Listening to the 'Motions of the Soul'
We make decisions that change our path in unforeseen ways
Where should I be serving? What should I be doing? Why am I no longer satisfied by something I once loved? Where does God want me to be?
Those questions, for some of us, are an endless challenge. The process of discernment, or even just searching for a sense of direction, can be one of mystery – sometimes profound and satisfying, sometimes painstaking and confusing.
Saint Ignatius of Loyola referred to these elusive musings as the “motions of the soul.” They are the reason he developed the Spiritual Exercises and Examen centuries ago. The set of principles behind them, particularly the skills needed to focus the mind and soul in times of discernment, are timeless. Some would say they are even more vital today in our distracted world.
“Discernment involves pausing before we act. Stepping out of the busyness of our culture. Reflecting on where God is working in our lives. And, ultimately, trusting and going into the unknown.”
We make decisions large and small throughout our lives, knowing each one of them may change our path in an unforeseen way. The anguish and the beauty of these moments is we can’t always divine the outcome. We make the best decisions in the moment, hoping for the best. In that sense, discernment is something we all do, oftentimes in an unconscious way.
To explore this more, we reached out to members of the extended Gonzaga Mission & Ministry community for their points of view and experiences. These testimonies aren’t a comprehensive primer on Ignatian discernment, but unique journeys of personal discovery and inspiration.
A Spiritual Foundation
At the core of discernment is the goal of trying to determine where God is at work in our lives.
“There are different facets to discernment,” says Father Stephen Hess, S.J., Gonzaga’s alumni chaplain. “In one sense, it’s a way we go about making decisions or leading our lives. It’s more of a process, something that we continually do, to make choices in a way that we normally wouldn’t.”
Even Ignatius recommended the common approach of compiling a list of pros and cons as one way to navigate complicated decisions. But what became known as Ignatian discernment has touchstones with the principles of reflection, consolation (closeness to God), desolation (distance from God), and confirmation that compel us to listen to God in a variety of ways.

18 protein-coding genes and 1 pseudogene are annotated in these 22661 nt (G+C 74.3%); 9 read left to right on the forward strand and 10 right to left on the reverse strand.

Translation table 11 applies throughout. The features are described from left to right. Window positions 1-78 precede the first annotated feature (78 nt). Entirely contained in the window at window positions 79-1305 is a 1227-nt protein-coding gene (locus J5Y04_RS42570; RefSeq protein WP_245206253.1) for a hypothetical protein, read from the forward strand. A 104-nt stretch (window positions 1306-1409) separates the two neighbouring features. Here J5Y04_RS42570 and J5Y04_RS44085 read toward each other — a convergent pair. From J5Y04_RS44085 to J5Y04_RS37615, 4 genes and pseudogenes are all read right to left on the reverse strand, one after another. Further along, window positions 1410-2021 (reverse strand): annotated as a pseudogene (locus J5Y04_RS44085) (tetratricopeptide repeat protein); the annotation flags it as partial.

“It involves paying attention to our inner feelings, to our experiences, praying, and talking with other people, and then bringing that all together as a way to inform a decision,” says Fr. Hess.
Ultimately, he says, discernment is paying attention to those things and asking, “Where is God leading me? What brings me closer to God? Where is God at work in my life?”
“The answers may be unexpected,” says Fr. Hess. “That’s why it’s so important to be reflective and be open to the Spirit. We learn things about ourselves or our lives that we may not have seen before.”
Ignatian discernment also assumes an ongoing conversation. One can’t jump in and out of the process. Fr. Hess works with many Gonzaga alums through all phases of life and sees a hunger to be discerning about their lives. He has seen myriad examples of paths altering in unexpected but satisfying ways where discernment of God’s will was at the center.
Jesuit in Formation
Kyle Baker, S.J., was a star student-athlete during high school in north Idaho. His talents took him to nearby Carroll College in Helena, Montana, a small but mighty Catholic institution where he continued to excel. Baker appeared to be on the fast track of higher education success as he rose from Hall of Fame athlete to staff member in Carroll’s administration after graduation.
That’s when another plan started revealing itself to Baker, who felt called to become a Jesuit in a world where that choice is more challenging than ever. As a Jesuit Novice, he spent a year working at Gonzaga with students in the Mission & Ministry office – a provincial assignment he found rewarding and impactful.
Baker continues to discern God’s will, even while making lifetime commitments to the order and completing missions that wouldn’t normally be his preference. As an example, his current assignment as a Jesuit Scholastic to study philosophy at Fordham University in New York City is a challenging season in his journey. Yet while the details of his future may be uncertain, his regular practice of discernment affirms his calling.
“I’m ready to say I want to commit to this life,” Baker said on a return visit to Gonzaga. “It’s about holding your hands open, physically and spiritually. The stillness and silence needs to be there. It’s putting yourself in those open hands and saying, ‘Where is God in this?’”